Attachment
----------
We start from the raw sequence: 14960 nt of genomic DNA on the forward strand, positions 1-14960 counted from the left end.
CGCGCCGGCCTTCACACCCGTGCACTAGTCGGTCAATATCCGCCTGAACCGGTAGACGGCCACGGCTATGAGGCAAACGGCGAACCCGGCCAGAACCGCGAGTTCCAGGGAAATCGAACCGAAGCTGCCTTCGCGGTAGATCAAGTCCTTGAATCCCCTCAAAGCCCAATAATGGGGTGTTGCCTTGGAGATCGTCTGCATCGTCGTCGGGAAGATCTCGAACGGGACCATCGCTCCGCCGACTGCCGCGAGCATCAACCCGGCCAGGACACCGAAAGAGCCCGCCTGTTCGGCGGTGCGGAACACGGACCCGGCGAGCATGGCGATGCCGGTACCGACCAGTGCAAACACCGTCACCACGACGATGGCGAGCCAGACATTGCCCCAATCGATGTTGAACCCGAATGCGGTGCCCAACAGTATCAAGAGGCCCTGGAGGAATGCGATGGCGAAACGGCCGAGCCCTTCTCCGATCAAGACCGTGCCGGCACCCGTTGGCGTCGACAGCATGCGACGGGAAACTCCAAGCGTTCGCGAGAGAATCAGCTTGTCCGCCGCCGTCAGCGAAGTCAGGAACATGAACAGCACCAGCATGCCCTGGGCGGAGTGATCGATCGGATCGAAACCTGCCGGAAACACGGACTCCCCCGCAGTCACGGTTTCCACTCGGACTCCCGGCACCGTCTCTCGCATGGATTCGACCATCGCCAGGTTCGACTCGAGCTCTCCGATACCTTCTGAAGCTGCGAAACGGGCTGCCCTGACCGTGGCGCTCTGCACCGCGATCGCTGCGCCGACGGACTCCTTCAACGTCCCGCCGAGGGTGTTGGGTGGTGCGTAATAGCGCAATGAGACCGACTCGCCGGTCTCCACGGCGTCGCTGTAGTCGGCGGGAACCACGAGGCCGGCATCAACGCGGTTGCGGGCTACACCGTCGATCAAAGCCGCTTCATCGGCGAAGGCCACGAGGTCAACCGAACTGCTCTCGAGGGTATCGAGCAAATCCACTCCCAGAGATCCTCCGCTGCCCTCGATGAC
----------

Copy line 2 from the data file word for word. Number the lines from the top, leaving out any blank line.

CGCGCCGGCCTTCACACCCGTGCACTAGTCGGTCAATATCCGCCTGAACCGGTAGACGGCCACGGCTATGAGGCAAACGGCGAACCCGGCCAGAACCGCGAGTTCCAGGGAAATCGAACCGAAGCTGCCTTCGCGGTAGATCAAGTCCTTGAATCCCCTCAAAGCCCAATAATGGGGTGTTGCCTTGGAGATCGTCTGCATCGTCGTCGGGAAGATCTCGAACGGGACCATCGCTCCGCCGACTGCCGCGAGCATCAACCCGGCCAGGACACCGAAAGAGCCCGCCTGTTCGGCGGTGCGGAACACGGACCCGGCGAGCATGGCGATGCCGGTACCGACCAGTGCAAACACCGTCACCACGACGATGGCGAGCCAGACATTGCCCCAATCGATGTTGAACCCGAATGCGGTGCCCAACAGTATCAAGAGGCCCTGGAGGAATGCGATGGCGAAACGGCCGAGCCCTTCTCCGATCAAGACCGTGCCGGCACCCGTTGGCGTCGACAGCATGCGACGGGAAACTCCAAGCGTTCGCGAGAGAATCAGCTTGTCCGCCGCCGTCAGCGAAGTCAGGAACATGAACAGCACCAGCATGCCCTGGGCGGAGTGATCGATCGGATCGAAACCTGCCGGAAACACGGACTCCCCCGCAGTCACGGTTTCCACTCGGACTCCCGGCACCGTCTCTCGCATGGATTCGACCATCGCCAGGTTCGACTCGAGCTCTCCGATACCTTCTGAAGCTGCGAAACGGGCTGCCCTGACCGTGGCGCTCTGCACCGCGATCGCTGCGCCGACGGACTCCTTCAACGTCCCGCCGAGGGTGTTGGGTGGTGCGTAATAGCGCAATGAGACCGACTCGCCGGTCTCCACGGCGTCGCTGTAGTCGGCGGGAACCACGAGGCCGGCATCAACGCGGTTGCGGGCTACACCGTCGATCAAAGCCGCTTCATCGGCGAAGGCCACGAGGTCAACCGAACTGCTCTCGAGGGTATCGAGCAAATCCACTCCCAGAGATCCTCCGCTGCCCTCGATGAC